Many nonprofit organizations develop planned giving programs to ensure the sustainability and stability of their organization over the long term.
The cultivation of a planned giving program may take years to grow into a viable source of reliable support, but with careful planning and cultivation, it can become a thriving source of organizational support.
The fundraising, development, and finance departments work together to create a planned giving program. Many teams begin their efforts with donor research and the assignment of critical duties to one or two development staffers.
A high priority is the expansion of the nonprofit’s gift acceptance policies to include guidelines for helping donors add the nonprofit’s name to their wills and aiding them in managing their estates. Additional financial policies may be needed to include guidance for trust acceptance and split-interest gifts.
A critical component of planned giving programs is the implementation of a reliable gift tracking system that will function effectively over the long term. This system should record relevant donor information including their names, ages, and beneficiaries (if any); the type and form of gift designated, such as through a will, trust, or bequest; and communications functions and policies to maintain regular contact with donors.
Many nonprofits institute a planned giving committee with members of the development, marketing, and finance departments who meet monthly or quarterly. These meetings provide a forum for sharing information on cash flow projects, new gifts, recent donor deaths, estimates on donor life expectancies ongoing and upcoming campaigns, and recent communications on gifts.
These discussions enable the finance department to process and appropriately record gifts in the financial statements, as well as to create projections for the growth of the planned giving portfolio.
Once a planned giving program is in place, the organization must make the program known to potential donors. The easiest way to jump start your program is bringing it to the attention of the organization’s executives and board members. Asking those already dedicated to the organization to help jump start and market the program will help others gain awareness.
Creating an outreach program with the marketing department to reach the organization’s target audience identified during the donor research process can also help establish and grow the program. The marketing department can assist through running various campaigns, including details on the planned giving program and how it works in the monthly newsletters, and other regular fundraising outreaches.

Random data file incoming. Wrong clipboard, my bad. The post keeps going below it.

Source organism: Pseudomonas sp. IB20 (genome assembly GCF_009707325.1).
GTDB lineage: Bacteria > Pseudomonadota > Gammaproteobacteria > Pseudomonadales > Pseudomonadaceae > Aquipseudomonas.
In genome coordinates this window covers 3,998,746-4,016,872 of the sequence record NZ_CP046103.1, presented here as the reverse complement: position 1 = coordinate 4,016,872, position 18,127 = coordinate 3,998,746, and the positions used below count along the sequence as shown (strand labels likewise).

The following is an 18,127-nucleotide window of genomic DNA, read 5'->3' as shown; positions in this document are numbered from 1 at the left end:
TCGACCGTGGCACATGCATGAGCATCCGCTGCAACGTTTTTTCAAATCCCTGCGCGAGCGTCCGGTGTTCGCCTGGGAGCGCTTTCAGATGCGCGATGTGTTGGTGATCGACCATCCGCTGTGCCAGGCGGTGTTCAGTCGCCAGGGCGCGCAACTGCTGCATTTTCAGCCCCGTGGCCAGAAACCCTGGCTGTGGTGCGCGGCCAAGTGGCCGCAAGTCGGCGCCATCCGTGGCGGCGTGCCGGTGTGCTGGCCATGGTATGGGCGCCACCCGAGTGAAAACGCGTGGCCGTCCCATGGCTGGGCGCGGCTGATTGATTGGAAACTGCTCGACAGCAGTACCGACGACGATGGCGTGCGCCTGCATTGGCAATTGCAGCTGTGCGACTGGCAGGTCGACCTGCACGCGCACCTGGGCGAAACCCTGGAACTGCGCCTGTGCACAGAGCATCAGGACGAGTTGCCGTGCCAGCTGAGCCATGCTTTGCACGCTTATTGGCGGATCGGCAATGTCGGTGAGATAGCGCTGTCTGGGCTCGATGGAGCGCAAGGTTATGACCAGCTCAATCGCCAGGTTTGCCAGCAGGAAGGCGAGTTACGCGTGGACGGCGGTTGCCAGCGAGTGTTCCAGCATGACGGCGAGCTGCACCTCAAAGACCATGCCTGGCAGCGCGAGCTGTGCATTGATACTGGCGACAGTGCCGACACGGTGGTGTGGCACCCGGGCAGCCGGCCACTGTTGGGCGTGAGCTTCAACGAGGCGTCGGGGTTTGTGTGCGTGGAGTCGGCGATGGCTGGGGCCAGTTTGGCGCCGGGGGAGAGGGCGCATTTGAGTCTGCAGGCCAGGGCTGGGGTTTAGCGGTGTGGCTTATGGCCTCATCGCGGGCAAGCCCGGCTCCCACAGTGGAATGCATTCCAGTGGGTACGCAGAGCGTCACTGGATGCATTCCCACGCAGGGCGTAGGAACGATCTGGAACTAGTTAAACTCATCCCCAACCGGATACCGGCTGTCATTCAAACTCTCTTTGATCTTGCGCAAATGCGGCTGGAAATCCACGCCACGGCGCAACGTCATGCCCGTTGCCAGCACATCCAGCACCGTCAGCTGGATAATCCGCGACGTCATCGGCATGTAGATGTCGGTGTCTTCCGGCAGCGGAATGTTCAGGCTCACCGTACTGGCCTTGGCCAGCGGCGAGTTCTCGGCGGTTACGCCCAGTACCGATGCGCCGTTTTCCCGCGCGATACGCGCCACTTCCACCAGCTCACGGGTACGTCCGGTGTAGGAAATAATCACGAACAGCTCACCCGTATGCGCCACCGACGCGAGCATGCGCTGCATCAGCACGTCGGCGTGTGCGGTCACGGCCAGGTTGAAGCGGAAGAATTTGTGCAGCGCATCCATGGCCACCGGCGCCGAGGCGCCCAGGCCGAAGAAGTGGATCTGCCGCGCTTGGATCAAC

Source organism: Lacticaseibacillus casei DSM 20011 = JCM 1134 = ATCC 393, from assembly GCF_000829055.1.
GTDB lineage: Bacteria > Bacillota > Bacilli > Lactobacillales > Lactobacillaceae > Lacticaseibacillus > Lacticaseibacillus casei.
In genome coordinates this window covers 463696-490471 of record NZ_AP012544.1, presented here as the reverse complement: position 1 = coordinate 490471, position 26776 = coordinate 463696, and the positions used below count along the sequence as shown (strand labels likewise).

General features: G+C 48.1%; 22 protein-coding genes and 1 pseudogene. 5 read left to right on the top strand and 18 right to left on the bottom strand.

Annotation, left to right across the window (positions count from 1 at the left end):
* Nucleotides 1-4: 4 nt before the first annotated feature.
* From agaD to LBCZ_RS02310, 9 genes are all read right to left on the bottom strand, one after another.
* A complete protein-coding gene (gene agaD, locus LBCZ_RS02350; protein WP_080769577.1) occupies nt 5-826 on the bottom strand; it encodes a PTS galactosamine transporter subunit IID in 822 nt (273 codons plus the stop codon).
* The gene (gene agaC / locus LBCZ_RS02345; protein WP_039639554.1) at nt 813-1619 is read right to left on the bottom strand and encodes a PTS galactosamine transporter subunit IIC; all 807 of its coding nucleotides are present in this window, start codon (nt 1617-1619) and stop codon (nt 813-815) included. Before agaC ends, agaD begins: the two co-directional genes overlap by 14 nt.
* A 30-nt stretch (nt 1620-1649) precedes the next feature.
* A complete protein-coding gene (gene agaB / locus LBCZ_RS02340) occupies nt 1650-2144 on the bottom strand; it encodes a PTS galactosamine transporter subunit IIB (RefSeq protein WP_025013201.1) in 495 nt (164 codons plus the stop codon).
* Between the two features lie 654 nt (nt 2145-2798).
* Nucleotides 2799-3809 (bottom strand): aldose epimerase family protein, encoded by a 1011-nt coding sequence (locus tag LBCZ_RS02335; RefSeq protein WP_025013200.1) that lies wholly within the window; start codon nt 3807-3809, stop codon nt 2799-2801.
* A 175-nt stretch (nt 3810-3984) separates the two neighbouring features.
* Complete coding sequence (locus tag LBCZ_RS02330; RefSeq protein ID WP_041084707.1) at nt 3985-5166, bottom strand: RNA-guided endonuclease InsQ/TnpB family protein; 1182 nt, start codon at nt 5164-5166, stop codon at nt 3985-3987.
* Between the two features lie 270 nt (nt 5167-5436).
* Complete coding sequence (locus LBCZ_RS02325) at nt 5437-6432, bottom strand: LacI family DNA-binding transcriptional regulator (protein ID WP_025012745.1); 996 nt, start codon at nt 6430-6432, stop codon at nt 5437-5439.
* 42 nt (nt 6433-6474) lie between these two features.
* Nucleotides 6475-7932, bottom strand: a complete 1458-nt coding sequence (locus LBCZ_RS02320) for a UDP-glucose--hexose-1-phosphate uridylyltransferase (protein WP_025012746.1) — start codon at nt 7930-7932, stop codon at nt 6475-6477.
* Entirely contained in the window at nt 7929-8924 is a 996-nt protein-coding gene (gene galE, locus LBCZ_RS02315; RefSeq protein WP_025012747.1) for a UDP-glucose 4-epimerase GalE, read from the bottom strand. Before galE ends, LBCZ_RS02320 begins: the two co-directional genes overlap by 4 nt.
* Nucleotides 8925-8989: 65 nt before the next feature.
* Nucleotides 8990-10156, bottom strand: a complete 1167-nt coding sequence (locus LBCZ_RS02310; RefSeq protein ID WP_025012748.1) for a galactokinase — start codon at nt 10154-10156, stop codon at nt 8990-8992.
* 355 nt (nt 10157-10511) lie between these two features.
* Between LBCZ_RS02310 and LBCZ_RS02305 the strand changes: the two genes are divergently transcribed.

Further information on how donors can get involved and the process of setting up planned giving can be added to the organization’s home page to facilitate additional outreach.
Generally accepted accounting principles for most wills and estates require that when a donor commits to an unconditional donation, it should be recorded as an increase to net assets. A donation is considered unconditional when there are no barriers the organization must overcome before they are entitled to the asset and there is no right to return the assets provided. However, other guidance indicates that simply listing a gift in a donor’s will indicates an intent on the donor’s part to give to that nonprofit. It often falls to state and local probate courts to decide the final beneficiaries of the estate.
When an estate goes through probate, revenue is recognized at that time. After the death of the donor but before probate, the gift is considered a conditional promise and the court must lift this condition through the probate process.
For trusts, revenue recognition depends on the type of trust. An irrevocable trust income may be recognized in the books as a beneficial interest. Revocable trust income is not recognized unless and until the time that the trust becomes irrevocable, usually upon the death of the donor.
If the nonprofit is named as trustee of certain assets, a line item may be added to the listing for the assets on the financial statements designating them as trust assets or beneficial interest. Trust assets apply when the organization itself is named trustee and beneficial interest applies when trust assets are held by a third-party trustee.
Some donors designate split-interest arrangements, which occur when the nonprofit and other parties are named as beneficiaries of the assets. If the nonprofit holds the designated assets as the trustee, it may need to record a separate liability to those third parties. Many states have laws concerning such arrangements, so nonprofits should obtain legal guidance from an attorney who is familiar with state laws.
Planned giving programs may take years to fully develop, but the rewards of such effort will ensure the long-term viability of a nonprofit and the beneficial programs it provides.
If you have any questions on developing a planned giving program for your nonprofit organization, then you can contact LGT for more information.
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